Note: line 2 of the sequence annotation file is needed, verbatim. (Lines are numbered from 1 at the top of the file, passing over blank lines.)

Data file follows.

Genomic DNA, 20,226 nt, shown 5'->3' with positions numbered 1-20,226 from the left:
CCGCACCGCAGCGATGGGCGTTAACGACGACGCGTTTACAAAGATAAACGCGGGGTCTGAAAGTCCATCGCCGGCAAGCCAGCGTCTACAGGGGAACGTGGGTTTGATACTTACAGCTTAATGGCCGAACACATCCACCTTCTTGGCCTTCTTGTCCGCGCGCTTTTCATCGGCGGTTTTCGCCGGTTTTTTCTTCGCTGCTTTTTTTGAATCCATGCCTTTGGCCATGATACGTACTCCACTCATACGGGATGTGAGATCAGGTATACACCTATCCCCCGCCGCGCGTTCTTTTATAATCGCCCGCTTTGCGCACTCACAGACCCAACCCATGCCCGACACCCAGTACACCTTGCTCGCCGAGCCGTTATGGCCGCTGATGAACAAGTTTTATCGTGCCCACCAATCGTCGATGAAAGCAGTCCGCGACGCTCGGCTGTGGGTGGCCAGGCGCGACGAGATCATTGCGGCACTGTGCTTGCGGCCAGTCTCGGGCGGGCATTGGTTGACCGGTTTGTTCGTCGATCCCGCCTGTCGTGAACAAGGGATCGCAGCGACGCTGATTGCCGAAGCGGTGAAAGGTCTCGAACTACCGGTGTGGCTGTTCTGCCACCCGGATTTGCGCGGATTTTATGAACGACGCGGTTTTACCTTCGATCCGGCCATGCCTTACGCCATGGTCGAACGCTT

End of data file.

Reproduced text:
CCGCACCGCAGCGATGGGCGTTAACGACGACGCGTTTACAAAGATAAACGCGGGGTCTGAAAGTCCATCGCCGGCAAGCCAGCGTCTACAGGGGAACGTGGGTTTGATACTTACAGCTTAATGGCCGAACACATCCACCTTCTTGGCCTTCTTGTCCGCGCGCTTTTCATCGGCGGTTTTCGCCGGTTTTTTCTTCGCTGCTTTTTTTGAATCCATGCCTTTGGCCATGATACGTACTCCACTCATACGGGATGTGAGATCAGGTATACACCTATCCCCCGCCGCGCGTTCTTTTATAATCGCCCGCTTTGCGCACTCACAGACCCAACCCATGCCCGACACCCAGTACACCTTGCTCGCCGAGCCGTTATGGCCGCTGATGAACAAGTTTTATCGTGCCCACCAATCGTCGATGAAAGCAGTCCGCGACGCTCGGCTGTGGGTGGCCAGGCGCGACGAGATCATTGCGGCACTGTGCTTGCGGCCAGTCTCGGGCGGGCATTGGTTGACCGGTTTGTTCGTCGATCCCGCCTGTCGTGAACAAGGGATCGCAGCGACGCTGATTGCCGAAGCGGTGAAAGGTCTCGAACTACCGGTGTGGCTGTTCTGCCACCCGGATTTGCGCGGATTTTATGAACGACGCGGTTTTACCTTCGATCCGGCCATGCCTTACGCCATGGTCGAACGCTT